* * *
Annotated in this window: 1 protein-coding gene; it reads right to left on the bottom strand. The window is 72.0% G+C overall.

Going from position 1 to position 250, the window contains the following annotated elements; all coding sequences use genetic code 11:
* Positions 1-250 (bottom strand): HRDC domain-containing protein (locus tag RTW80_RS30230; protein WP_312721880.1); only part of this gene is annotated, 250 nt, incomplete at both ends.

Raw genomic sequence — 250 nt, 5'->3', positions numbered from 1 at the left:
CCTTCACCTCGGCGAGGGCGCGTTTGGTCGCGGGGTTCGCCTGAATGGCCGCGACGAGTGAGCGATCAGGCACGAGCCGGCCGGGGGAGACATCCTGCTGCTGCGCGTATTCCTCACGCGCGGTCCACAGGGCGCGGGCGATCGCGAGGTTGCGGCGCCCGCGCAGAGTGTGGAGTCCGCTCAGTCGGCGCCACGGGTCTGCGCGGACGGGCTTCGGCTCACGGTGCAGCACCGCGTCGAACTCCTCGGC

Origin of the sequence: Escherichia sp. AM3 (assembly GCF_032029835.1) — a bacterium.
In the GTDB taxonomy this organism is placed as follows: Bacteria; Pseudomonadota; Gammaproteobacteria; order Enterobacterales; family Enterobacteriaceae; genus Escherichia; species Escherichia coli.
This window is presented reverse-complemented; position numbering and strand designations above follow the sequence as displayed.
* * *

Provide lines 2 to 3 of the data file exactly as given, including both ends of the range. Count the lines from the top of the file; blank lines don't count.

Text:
Going from position 1 to position 250, the window contains the following annotated elements; all coding sequences use genetic code 11:
* Positions 1-250 (bottom strand): HRDC domain-containing protein (locus tag RTW80_RS30230; protein WP_312721880.1); only part of this gene is annotated, 250 nt, incomplete at both ends.